The Irish navy has been called to the frontlines to patrol the southwest coast for potential Colombia cocaine smugglers.
Irish naval vessel Le Eithne is gearing up to take on the most notorious drug smugglers in the world. This week young men and women in there 20’s are out at sea on the naval vessel carrying out mock tasks and operations to prepare themselves for the real thing.
Kicking down doors, brandishing automatic weapons, scrambling to their inflatable crafts and jumping into the Atlantic Ocean, trainees are getting first hand exposure to the realities of tacking drug smugglers.
In recent times Colombian drug lords have been targeting Ireland- the gateway to Europe- as an easy drop venue for millions of dollars worth of drugs, mainly cocaine.
The Irish naval service, Irish customs and the Irish police have seen a huge rise in “jump-off points” at isolated places along the coast of Ireland.
Now authorities have asked the Irish navy to do their bit to help out.
Since the establishment of a pan-European naval intelligence service four years ago, $15 billion worth of drugs have been confiscated.
Le Eithne fleet commander in the Republic of Ireland, David Barry said such seizures wouldn’t have been possible without cross-European co-operation.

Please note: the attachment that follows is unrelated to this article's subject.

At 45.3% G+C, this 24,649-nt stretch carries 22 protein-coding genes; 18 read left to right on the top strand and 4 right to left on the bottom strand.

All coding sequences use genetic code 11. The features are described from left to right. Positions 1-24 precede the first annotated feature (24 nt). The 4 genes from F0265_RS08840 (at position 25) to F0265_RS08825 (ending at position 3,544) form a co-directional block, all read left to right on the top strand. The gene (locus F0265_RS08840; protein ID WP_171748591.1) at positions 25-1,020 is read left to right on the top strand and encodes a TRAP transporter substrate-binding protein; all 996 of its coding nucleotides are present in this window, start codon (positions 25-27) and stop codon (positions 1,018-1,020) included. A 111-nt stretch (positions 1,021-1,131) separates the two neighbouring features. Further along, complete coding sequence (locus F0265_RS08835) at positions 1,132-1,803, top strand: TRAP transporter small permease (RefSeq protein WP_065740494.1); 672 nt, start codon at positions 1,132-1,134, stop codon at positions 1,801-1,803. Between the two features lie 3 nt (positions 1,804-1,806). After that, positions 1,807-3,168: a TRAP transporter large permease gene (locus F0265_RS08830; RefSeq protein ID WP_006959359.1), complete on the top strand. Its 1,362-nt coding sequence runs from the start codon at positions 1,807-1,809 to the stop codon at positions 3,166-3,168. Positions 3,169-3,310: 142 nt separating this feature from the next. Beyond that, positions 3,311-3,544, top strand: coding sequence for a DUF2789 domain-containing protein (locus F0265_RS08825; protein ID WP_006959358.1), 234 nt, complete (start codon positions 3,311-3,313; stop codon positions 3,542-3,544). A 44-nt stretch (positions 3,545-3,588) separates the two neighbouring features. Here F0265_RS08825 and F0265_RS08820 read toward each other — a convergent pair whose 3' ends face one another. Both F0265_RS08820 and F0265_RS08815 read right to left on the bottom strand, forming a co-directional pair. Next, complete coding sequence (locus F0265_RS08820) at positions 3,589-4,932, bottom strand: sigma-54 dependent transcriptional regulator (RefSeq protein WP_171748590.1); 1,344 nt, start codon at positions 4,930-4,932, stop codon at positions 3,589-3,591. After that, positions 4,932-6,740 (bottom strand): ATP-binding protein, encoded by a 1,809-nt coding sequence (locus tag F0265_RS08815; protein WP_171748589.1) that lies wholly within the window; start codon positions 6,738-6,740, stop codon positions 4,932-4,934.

Together the authorities in the various European countries work in unison to prevent drugs entering at the coasts.
"The Americans, the South Americans are looking at it as a model of how to do business."
Said Barry, “Ireland is slap bang on the route between the Caribbean and northern Europe, which is why the cocaine cartels are targeting the Republic's coast.”
In 2009 an estimated 1.5 tons of cocaine was seized from a yacht called Dances with Waves off the southwest coast of Ireland.
Barry said the drugs seized were planned for Britain and Northern Europe.
Le Eithne’s captain, Commander Tom Doyle, said Irelands small isolated islands are what drug smugglers use to drop goods off.
"It is a very rugged coastline and there are areas around it which are very isolated.
“We have many small islands that are sparsely populated so they make ideal areas to land goods or to try and ship goods into this country.
“It all lends itself to narcotics being landed in Ireland," says Doyle.
The ship's captain admits that the danger has increased for his crew as the drug-smuggling routes increase from South America and West Africa.
"Generally these operations take place in the hours of darkness and the weather is sometimes very inclement around Ireland. Our personnel who have to get on to vessels have to put up with these conditions while they are not sure what they are about to confront when they board," says Doyle.
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